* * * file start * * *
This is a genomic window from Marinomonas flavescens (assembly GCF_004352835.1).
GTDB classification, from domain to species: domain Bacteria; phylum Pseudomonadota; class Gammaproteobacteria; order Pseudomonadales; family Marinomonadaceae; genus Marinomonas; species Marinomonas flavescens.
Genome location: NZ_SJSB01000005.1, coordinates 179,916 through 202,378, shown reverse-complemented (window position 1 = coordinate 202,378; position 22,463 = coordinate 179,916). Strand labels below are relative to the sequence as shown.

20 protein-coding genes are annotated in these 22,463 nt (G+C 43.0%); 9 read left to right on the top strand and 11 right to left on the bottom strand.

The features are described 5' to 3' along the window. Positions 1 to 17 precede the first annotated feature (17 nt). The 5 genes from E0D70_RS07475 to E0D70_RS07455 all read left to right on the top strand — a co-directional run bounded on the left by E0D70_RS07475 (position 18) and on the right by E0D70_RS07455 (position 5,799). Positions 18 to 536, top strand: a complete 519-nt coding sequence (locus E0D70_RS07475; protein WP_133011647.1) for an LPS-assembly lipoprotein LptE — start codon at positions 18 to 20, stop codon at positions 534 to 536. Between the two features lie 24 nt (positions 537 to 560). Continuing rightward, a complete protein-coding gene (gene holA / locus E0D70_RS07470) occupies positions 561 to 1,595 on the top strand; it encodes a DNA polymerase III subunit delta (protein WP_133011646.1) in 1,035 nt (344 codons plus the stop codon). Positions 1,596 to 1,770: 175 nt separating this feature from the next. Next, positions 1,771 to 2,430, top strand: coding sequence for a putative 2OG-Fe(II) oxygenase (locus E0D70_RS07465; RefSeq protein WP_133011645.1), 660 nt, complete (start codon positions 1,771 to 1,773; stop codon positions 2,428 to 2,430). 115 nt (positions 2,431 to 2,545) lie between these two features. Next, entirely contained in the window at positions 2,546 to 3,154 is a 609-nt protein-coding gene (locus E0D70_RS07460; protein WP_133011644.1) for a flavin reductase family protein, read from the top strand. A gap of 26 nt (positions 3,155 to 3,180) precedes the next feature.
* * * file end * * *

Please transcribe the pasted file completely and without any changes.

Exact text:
This is a genomic window from Marinomonas flavescens (assembly GCF_004352835.1).
GTDB classification, from domain to species: domain Bacteria; phylum Pseudomonadota; class Gammaproteobacteria; order Pseudomonadales; family Marinomonadaceae; genus Marinomonas; species Marinomonas flavescens.
Genome location: NZ_SJSB01000005.1, coordinates 179,916 through 202,378, shown reverse-complemented (window position 1 = coordinate 202,378; position 22,463 = coordinate 179,916). Strand labels below are relative to the sequence as shown.

20 protein-coding genes are annotated in these 22,463 nt (G+C 43.0%); 9 read left to right on the top strand and 11 right to left on the bottom strand.

The features are described 5' to 3' along the window. Positions 1 to 17 precede the first annotated feature (17 nt). The 5 genes from E0D70_RS07475 to E0D70_RS07455 all read left to right on the top strand — a co-directional run bounded on the left by E0D70_RS07475 (position 18) and on the right by E0D70_RS07455 (position 5,799). Positions 18 to 536, top strand: a complete 519-nt coding sequence (locus E0D70_RS07475; protein WP_133011647.1) for an LPS-assembly lipoprotein LptE — start codon at positions 18 to 20, stop codon at positions 534 to 536. Between the two features lie 24 nt (positions 537 to 560). Continuing rightward, a complete protein-coding gene (gene holA / locus E0D70_RS07470) occupies positions 561 to 1,595 on the top strand; it encodes a DNA polymerase III subunit delta (protein WP_133011646.1) in 1,035 nt (344 codons plus the stop codon). Positions 1,596 to 1,770: 175 nt separating this feature from the next. Next, positions 1,771 to 2,430, top strand: coding sequence for a putative 2OG-Fe(II) oxygenase (locus E0D70_RS07465; RefSeq protein WP_133011645.1), 660 nt, complete (start codon positions 1,771 to 1,773; stop codon positions 2,428 to 2,430). 115 nt (positions 2,431 to 2,545) lie between these two features. Next, entirely contained in the window at positions 2,546 to 3,154 is a 609-nt protein-coding gene (locus E0D70_RS07460; protein WP_133011644.1) for a flavin reductase family protein, read from the top strand. A gap of 26 nt (positions 3,155 to 3,180) precedes the next feature.